Global to Local:  Dementia Action Plans Urgently Needed

Posted by Pam Brandon on May 30, 2024 11:15:00 AM

A Staggering Rise in Dementia Cases

The World Health Organization (WHO) estimates that 55 million people currently live with dementia worldwide, a figure expected to soar to 78 million by 2030 and 139 million by 2050. This dramatic increase highlights an urgent global health challenge that demands immediate and sustained action.

The Silent Epidemic of Undiagnosed Dementia

Compounding this crisis is the alarming number of undiagnosed cases. Research indicates that in high-income countries, only 20-50% of dementia cases are recognized and documented in primary care. The situation is even more dire in low and middle-income countries. For instance, a study in India suggests that 90% of dementia cases go undiagnosed. Extrapolating these findings globally, it’s estimated that three-quarters of individuals with dementia lack a formal diagnosis, thereby missing out on essential treatment, care, and support .

Dementia in Our Communities

People living with dementia are part of our everyday lives. They are our neighbors, friends, family members, and community members we interact with in places like grocery stores, banks, and community centers and faith communities. While many benefit from strong support systems, advanced technology, home care, adult day centers and senior living, millions are left isolated and struggling in unsafe conditions with minimal support.

Disparities in Access to Care

The disparity in access to healthcare and support services is glaring. In the United States, zip codes can determine the quality of care and support available to those with dementia. In developing countries, the number of dementia cases is increasing at a much faster rate due to health disparities, escalating the crisis daily.

Urgent Need for Community Preparedness

There is an urgent need for every community, from towns to entire countries, to enhance dementia awareness and caregiver education rapidly. Without such efforts, we risk exacerbating the challenges faced by people living with dementia and their families, leading to unsustainable costs and increased mortality.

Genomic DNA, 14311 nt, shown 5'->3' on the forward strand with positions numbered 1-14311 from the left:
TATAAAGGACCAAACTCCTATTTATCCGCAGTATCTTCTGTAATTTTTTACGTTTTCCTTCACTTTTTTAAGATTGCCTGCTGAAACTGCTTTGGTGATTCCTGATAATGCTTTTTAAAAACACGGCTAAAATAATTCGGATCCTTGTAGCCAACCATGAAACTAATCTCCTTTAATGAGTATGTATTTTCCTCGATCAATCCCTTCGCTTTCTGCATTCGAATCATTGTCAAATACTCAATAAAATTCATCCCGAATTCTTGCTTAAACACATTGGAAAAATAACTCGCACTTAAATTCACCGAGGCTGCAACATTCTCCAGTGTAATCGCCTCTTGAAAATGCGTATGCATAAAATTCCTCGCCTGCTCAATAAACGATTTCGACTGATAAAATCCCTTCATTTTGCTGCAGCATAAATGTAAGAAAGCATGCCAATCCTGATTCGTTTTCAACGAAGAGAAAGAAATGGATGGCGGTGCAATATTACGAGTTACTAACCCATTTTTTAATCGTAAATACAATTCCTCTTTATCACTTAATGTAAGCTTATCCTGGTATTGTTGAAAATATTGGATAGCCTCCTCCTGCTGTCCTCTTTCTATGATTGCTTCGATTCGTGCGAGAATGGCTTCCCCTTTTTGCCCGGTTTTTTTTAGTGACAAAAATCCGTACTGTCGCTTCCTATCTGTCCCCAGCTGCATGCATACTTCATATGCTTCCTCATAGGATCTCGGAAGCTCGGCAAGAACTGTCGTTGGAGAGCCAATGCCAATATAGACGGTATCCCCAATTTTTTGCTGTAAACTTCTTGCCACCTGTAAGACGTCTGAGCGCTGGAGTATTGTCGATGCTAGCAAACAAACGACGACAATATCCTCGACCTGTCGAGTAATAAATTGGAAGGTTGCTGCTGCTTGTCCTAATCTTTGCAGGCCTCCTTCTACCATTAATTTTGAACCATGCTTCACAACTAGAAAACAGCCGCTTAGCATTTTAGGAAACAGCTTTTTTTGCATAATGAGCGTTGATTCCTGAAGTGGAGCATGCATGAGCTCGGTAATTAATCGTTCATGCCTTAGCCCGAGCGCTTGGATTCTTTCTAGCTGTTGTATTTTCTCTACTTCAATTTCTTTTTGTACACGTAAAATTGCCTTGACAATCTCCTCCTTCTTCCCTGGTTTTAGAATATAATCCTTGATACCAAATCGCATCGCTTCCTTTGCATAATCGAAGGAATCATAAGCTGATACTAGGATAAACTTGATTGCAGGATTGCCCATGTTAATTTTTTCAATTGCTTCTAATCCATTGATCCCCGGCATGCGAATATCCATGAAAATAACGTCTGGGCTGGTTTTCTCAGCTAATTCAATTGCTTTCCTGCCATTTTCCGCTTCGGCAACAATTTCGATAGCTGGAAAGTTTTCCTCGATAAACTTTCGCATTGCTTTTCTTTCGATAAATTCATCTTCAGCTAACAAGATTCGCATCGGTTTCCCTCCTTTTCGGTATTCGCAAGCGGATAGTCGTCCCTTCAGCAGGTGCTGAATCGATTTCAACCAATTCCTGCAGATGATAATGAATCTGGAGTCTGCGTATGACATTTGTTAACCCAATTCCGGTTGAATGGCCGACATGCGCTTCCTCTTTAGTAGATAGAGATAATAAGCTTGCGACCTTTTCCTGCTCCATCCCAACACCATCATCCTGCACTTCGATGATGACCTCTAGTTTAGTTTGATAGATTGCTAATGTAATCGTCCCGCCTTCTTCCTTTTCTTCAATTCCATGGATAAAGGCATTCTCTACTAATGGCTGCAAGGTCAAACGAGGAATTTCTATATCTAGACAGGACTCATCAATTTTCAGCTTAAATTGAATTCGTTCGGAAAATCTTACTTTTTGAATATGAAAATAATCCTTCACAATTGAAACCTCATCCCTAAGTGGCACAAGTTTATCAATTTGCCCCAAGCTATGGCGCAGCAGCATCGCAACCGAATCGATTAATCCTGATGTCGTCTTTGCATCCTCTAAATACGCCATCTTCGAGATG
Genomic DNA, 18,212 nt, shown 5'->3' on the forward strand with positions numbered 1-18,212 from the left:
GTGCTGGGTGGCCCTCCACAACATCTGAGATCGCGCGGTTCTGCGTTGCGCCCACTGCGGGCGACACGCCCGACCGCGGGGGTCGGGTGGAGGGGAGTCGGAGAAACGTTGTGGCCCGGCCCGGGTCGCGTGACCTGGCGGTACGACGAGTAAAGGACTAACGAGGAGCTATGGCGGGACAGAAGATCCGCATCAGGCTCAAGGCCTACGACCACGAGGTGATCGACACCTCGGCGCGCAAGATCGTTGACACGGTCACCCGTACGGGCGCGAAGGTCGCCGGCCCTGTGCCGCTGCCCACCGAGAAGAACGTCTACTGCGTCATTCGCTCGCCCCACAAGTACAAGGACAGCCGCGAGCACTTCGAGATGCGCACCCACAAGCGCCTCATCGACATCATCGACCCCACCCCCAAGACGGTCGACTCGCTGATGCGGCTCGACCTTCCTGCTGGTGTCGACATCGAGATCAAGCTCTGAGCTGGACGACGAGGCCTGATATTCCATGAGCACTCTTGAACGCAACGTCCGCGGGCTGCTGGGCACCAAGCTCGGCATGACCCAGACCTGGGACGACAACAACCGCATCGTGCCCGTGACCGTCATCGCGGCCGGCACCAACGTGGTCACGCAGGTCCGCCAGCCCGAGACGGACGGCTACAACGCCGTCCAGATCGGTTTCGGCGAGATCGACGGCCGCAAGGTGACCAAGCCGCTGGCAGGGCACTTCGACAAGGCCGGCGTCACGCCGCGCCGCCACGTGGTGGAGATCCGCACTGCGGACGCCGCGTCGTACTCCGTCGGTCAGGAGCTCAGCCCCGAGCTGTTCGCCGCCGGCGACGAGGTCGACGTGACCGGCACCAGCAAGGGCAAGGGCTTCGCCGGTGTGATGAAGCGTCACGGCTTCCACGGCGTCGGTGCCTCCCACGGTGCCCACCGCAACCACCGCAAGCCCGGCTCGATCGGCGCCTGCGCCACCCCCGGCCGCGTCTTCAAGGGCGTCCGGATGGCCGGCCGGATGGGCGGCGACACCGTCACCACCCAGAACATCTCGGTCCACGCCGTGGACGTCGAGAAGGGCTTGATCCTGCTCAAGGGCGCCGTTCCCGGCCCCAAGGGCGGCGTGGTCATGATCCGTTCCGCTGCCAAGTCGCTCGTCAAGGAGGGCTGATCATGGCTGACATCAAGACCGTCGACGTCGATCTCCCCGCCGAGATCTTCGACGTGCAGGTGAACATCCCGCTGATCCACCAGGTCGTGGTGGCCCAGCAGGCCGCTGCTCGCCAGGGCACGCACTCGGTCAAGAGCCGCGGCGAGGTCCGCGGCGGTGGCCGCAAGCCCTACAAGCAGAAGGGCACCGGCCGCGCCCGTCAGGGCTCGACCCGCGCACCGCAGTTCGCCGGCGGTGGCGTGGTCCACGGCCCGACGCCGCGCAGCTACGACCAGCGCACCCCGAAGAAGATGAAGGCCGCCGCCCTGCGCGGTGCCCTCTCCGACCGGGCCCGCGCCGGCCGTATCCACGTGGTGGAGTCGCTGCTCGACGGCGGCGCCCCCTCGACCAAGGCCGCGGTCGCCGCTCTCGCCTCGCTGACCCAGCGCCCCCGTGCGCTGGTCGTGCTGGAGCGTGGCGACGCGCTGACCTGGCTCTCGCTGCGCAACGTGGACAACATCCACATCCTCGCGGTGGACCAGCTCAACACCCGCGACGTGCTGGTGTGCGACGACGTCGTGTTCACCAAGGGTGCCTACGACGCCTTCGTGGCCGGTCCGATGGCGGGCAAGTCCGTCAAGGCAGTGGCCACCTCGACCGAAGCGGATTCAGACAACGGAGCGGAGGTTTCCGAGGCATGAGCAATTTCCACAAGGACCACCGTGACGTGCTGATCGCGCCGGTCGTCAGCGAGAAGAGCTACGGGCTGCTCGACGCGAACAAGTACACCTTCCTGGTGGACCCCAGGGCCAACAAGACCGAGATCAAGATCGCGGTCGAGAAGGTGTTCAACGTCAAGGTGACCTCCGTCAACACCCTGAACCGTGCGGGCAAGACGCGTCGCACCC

The WHO's Global Action Plan

The WHO's Global action plan on the public health response to dementia 2017-2025 aims to improve the lives of those with dementia and their carers, while reducing dementia's impact on communities and countries. The plan outlines key areas for action:

  • Increasing Awareness and Prioritization: Promoting dementia awareness at all societal levels.
  • Reducing Dementia Risk: Implementing strategies to minimize risk factors.
  • Diagnosis, Treatment, and Care: Ensuring timely diagnosis and adequate care.
  • Support for Carers: Providing necessary support for caregivers.
  • Strengthening Information Systems: Enhancing data collection and analysis for better policy-making.
  • Research and Innovation: Fostering advancements in understanding and treating dementia.

Moving from Framework to Action

While frameworks at various levels are being developed, more needs to be done at a faster pace. Effective models provide a roadmap, but it is stakeholders who turn these plans into reality. At AGE-u-cate Training Institute, we are dedicated to fostering collaborations and partnerships to drive this essential work forward.

Call to Action

If you are part of a community-based organization, government entity, health plan, aging service provider, university, college, or training organization, we invite you to join us in addressing this significant public health crisis. Together, we can enhance dementia awareness, improve caregiver education, and ensure that communities worldwide are better prepared to support those living with dementia.

As our work expands globally, we welcome conversations and brainstorming that will lead to meaningful work.  Please contact us today to see how we can make a difference!

Contact Us


By understanding and addressing the growing dementia crisis, we can create a world where individuals with dementia live with dignity, support, and meaning. The time to act is now.


References:

  1. Alzheimer's Disease International. Dementia Statistics. Retrieved from https://www.alzint.org/about/dementia-facts-figures/dementia-statistics/
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Topics: Global Initiatives, #DementiaLive, #Dementia Ready Communities

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